PODs and TODs: To Sign or Not to Sign
Posted Jan 19, 2018 by Joan Keston
Pay on death (PODs) and transfers on death (TODs) can be helpful to a lot of families if used consistently with their estate plan. A POD is a beneficiary designation used by bankers for your bank accounts. It is a contract provision telling the bank to pay the amount in your account to someone (the beneficiary) when you pass away. A TOD is a similar tool that is used by financial institutions for investment accounts. It designates a beneficiary to receive payments from the investment after you pass away. They both avoid probate. On the surface, PODs and TODs seem helpful. But is signing a POD or TOD a good idea for your estate plan?
The answer depends on whether you have a sophisticated retirement plan already in place or unusual circumstances in your family. A POD or TOD can soil any good estate plan. Banks are pushing POD signings, recommending them to clients as a means of saving money on probate; probate ties up assets for months and can be expensive. Unfortunately, bankers don’t take into account the family’s estate plans or retirement interests. This is significant because designated beneficiaries always trump your Last Will and Testament. If the POD or TOD is inconsistent with your estate plan, money in that account is removed from your trust and cannot be distributed as wished in your Will or Trust.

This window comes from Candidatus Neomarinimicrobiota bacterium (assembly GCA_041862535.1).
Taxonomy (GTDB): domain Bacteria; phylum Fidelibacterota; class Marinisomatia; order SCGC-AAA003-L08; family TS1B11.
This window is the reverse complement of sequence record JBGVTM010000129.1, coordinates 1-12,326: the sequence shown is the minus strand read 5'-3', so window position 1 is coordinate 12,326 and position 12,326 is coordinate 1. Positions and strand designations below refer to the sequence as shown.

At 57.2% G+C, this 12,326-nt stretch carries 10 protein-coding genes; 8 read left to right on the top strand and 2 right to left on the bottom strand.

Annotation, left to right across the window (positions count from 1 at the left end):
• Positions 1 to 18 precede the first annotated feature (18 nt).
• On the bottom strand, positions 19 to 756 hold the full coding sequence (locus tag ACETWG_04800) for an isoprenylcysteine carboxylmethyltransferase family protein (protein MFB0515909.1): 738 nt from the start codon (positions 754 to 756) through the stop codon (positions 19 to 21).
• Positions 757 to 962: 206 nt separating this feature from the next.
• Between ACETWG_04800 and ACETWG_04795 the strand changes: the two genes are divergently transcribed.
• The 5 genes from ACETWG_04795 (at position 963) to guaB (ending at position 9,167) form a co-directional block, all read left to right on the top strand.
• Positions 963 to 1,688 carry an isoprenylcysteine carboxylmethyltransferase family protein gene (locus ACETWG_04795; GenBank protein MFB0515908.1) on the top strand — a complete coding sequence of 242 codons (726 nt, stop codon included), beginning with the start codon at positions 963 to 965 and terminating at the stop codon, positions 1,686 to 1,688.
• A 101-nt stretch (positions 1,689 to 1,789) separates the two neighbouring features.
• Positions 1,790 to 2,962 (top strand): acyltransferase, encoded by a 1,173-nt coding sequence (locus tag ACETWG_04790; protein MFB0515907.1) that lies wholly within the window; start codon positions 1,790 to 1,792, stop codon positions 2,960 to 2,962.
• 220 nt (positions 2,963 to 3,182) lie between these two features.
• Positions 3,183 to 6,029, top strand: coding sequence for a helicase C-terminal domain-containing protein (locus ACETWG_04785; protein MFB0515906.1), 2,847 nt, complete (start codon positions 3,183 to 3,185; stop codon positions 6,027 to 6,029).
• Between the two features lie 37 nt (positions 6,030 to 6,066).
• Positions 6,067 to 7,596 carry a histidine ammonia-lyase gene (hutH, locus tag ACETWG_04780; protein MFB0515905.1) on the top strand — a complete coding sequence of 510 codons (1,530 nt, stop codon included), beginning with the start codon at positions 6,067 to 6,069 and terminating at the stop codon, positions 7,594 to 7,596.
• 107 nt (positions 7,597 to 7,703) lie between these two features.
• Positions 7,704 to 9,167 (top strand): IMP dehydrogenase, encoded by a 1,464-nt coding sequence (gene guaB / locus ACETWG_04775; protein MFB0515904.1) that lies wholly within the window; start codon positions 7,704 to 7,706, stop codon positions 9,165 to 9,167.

For example, Jack and Diane are an elderly couple who have been married for many years with three children. Diane required nursing care and, with the help of an elder law attorney, qualified for Medicaid. The couple’s attorney created an estate plan which moved the couple’s assets to Jack and created a trust to protect both the husband and the wife. In the event Jack passed away before his wife, the trust protected all of their property while allowing Diane to stay on Medicaid. With this plan there would be no estate recovery. However, Jack’s banker suggested signing a POD so that, if Jack passed away before his wife, the bank could give the money to Diane outside of probate. Bankers are trusted advisors and Jack got confused about his plans and signed the POD not realizing it would take his money out of the trust. After Jack passed away, Diane received over $300,000 from the bank account as beneficiary of the POD. As a result, Diane was removed from Medicaid and her family ended up losing over $100,000 before she could qualify for Medicaid again. Here, the banker had no clue his advice was against Jack and Diane’s interest and did not ask about the couple’s estate plan. It was a horrible decision that led to terrible results.
In essence, PODs and TODs are exactly the same: they are both beneficiary designations. The key takeaway is that beneficiary designations of any kind (whether it be for an IRA, life insurance, 401k, or annuities) are an important part of your overall plan. Part of your estate planning should consider what your beneficiary designations are and if they are consistent with your plans. If used correctly, PODs and TODs can be helpful. Talk to an attorney before you sign and make sure it is completely consistent with your plans, both foreseeable and unforeseeable. Our lives change as we grow older, sometimes in unexpected ways. Wills and trusts take contingencies and the unexpected things in life into account, but an inconsistent POD or TOD can tear up even a good estate plan.
If you have questions about Elder Law, asset protection or retirement planning, consider Keston Law – we are an experienced law office that offers a unique blend of Asset Protection, Elder Law and Estate Planning. You can also attend our free seminars. Learn more through our website at www.kestonlaw.com, or call us at (910) 509-7121.